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Autoimmun Rev. 2016 Aug;15(8):848-53. doi: 10.1016/j.autrev.2016.06.003. Epub 2016 Jun 11.

All disease begins in the gut: Celiac disease co-existence with SLE.

Author information

1
Department of Medicine 'B', Zabludowicz Center for Autoimmune Diseases, Sheba Medical Center, Tel-Hashomer, affiliated with the Sackler Faculty of Medicine, Tel-Aviv University, Israel.
2
Department of Medicine 'B', Zabludowicz Center for Autoimmune Diseases, Sheba Medical Center, Tel-Hashomer, affiliated with the Sackler Faculty of Medicine, Tel-Aviv University, Israel; Department of Gastroenterology, Sheba Medical Center affiliated with the Sackler Faculty of Medicine, Tel-Aviv University, Israel.
3
Chief Physician's Office, Clalit Health Services, Tel Aviv, Israel.
4
Chaim Sheba General Hospital, Sheba Medical Center, Tel-Hashomer, Israel.
5
Department of Medicine 'B', Zabludowicz Center for Autoimmune Diseases, Sheba Medical Center, Tel-Hashomer, affiliated with the Sackler Faculty of Medicine, Tel-Aviv University, Israel. Electronic address: howard.amital@sheba.health.gov.il.
6
Chief Physician's Office, Clalit Health Services, Tel Aviv, Israel; Siaal Research Center for Family Medicine and Primary Care, Faculty of Health Sciences, Ben Gurion University of the Negev, Beer Sheva, Israel.

Abstract

BACKGROUND:

Case reports and case series have indicated a possible association between celiac disease (CD) and systemic lupus erythematosus (SLE), but additional population-based studies are required. The true prevalence of CD in SLE patients is still unknown, but is indeed an important factor when considering the clinical implications, notably the necessity of screening strategies in SLE patients. Our objective was to investigate the association between CD and SLE using a community-based approach in a real-life population database.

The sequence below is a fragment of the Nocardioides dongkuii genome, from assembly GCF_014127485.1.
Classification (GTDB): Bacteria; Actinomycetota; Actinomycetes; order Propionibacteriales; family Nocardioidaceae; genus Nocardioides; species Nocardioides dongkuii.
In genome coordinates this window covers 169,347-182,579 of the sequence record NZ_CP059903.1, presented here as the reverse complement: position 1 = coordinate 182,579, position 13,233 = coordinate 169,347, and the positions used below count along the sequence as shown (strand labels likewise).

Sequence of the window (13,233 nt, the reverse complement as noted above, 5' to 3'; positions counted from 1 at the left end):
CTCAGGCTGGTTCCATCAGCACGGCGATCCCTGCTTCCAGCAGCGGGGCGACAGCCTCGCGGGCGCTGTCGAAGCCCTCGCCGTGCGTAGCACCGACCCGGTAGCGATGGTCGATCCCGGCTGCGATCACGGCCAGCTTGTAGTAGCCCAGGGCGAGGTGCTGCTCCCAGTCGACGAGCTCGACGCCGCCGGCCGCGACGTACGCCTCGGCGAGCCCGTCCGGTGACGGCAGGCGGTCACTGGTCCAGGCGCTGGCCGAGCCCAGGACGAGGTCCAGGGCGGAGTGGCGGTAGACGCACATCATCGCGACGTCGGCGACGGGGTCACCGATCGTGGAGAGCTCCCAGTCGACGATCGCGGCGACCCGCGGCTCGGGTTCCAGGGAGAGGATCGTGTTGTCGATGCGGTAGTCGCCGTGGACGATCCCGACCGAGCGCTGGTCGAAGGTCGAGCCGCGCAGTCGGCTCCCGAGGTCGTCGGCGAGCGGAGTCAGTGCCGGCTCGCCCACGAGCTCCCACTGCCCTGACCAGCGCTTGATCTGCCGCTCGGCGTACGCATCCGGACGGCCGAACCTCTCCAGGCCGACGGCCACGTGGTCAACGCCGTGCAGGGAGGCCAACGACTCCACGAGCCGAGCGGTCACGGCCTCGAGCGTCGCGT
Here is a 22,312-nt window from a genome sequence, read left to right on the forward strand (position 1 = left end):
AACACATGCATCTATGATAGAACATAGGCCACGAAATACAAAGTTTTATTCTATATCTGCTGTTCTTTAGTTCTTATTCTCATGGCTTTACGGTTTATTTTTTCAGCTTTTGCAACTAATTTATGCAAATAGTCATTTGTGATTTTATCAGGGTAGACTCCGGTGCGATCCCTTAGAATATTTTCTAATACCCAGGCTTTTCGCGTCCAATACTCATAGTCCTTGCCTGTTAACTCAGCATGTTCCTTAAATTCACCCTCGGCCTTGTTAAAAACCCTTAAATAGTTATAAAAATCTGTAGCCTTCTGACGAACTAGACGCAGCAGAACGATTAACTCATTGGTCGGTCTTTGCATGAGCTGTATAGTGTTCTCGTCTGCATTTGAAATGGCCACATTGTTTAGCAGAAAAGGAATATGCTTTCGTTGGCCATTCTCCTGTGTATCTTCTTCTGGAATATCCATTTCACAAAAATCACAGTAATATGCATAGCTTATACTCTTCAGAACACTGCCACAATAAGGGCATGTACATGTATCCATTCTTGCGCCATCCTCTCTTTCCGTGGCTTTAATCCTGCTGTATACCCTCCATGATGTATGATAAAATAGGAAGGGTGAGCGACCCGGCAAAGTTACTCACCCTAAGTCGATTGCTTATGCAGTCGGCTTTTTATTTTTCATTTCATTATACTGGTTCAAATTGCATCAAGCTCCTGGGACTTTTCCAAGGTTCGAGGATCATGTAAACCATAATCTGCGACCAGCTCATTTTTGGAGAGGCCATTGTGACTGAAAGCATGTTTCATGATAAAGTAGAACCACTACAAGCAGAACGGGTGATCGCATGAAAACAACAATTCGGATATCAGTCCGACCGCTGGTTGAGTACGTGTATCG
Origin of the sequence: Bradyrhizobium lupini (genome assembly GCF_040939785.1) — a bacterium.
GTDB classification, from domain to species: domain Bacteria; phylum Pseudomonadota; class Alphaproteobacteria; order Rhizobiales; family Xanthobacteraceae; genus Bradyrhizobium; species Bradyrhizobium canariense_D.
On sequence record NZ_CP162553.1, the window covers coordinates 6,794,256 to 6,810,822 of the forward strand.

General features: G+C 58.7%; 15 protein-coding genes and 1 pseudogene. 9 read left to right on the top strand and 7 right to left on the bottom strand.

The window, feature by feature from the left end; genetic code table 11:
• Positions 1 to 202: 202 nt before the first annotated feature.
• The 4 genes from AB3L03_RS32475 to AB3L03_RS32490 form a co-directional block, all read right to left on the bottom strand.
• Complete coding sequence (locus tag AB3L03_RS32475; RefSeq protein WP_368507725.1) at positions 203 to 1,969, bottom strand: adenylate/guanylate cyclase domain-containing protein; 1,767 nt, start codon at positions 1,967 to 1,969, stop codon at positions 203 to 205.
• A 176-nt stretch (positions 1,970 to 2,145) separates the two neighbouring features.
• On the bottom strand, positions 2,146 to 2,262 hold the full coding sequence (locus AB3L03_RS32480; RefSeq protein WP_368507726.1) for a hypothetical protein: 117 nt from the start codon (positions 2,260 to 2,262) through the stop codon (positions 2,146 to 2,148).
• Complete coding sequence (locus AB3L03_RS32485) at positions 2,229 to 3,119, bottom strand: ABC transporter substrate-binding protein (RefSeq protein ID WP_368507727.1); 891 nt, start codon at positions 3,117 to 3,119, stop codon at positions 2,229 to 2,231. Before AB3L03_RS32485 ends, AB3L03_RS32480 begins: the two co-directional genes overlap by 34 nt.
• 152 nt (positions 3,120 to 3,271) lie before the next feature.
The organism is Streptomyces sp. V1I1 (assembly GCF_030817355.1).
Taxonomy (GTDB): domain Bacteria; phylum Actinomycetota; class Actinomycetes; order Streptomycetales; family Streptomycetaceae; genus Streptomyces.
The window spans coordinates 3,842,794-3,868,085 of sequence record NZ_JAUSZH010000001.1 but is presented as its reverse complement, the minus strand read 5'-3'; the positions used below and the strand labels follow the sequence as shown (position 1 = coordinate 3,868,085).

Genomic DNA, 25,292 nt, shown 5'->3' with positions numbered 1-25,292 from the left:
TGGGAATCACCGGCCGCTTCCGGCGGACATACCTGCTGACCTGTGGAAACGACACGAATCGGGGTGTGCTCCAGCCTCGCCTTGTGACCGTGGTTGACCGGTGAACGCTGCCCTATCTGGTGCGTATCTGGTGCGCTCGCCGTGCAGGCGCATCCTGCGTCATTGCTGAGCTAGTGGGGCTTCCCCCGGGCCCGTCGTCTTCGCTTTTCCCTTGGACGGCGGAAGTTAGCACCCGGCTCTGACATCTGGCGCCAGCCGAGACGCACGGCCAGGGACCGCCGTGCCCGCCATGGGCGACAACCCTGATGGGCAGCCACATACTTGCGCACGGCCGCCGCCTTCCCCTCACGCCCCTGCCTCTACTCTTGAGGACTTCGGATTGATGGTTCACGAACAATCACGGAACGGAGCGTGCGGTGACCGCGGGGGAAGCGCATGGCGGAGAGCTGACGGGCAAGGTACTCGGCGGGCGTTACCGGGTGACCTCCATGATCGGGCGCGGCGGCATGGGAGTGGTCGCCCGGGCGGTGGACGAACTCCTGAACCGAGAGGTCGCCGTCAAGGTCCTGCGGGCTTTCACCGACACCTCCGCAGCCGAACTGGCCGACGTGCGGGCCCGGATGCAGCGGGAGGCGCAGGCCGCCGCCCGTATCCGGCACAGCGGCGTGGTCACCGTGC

METHODS:

Patients with SLE were compared with age- and sex-matched controls regarding the prevalence of CD in a case-control study. Chi-square and t-tests were used for univariate analysis and a logistic regression model was used for multivariate analysis. The study was performed utilizing the medical database of Clalit Health Services.

RESULTS:

The study included 5018 patients with SLE and 25,090 age- and sex-matched controls. The prevalence of CD was significantly higher in patients with SLE than in controls in univariate analysis (0.8% and 0.2%, respectively, p<0.001). Also, SLE was associated with CD (OR 3.92, 95% CI 2.55-6.03, p<0.001) in a multivariate logistic regression model.

CONCLUSIONS:

Patients with SLE had a greater prevalence of CD than matched controls in a large case-control study. A complex combination of genetic, immunological and novel environmental factors may explain this positive association. Physicians should keep in mind that CD can be a tricky diagnosis in SLE patients, yet a treatable condition, probably more common in this population than we used to think.

KEYWORDS:

Autoantibodies; Autoimmunity; Celiac disease (CD); Comorbidity; Systemic lupus erythematosus (SLE)

PMID:
27295421
DOI:
10.1016/j.autrev.2016.06.003
[Indexed for MEDLINE]

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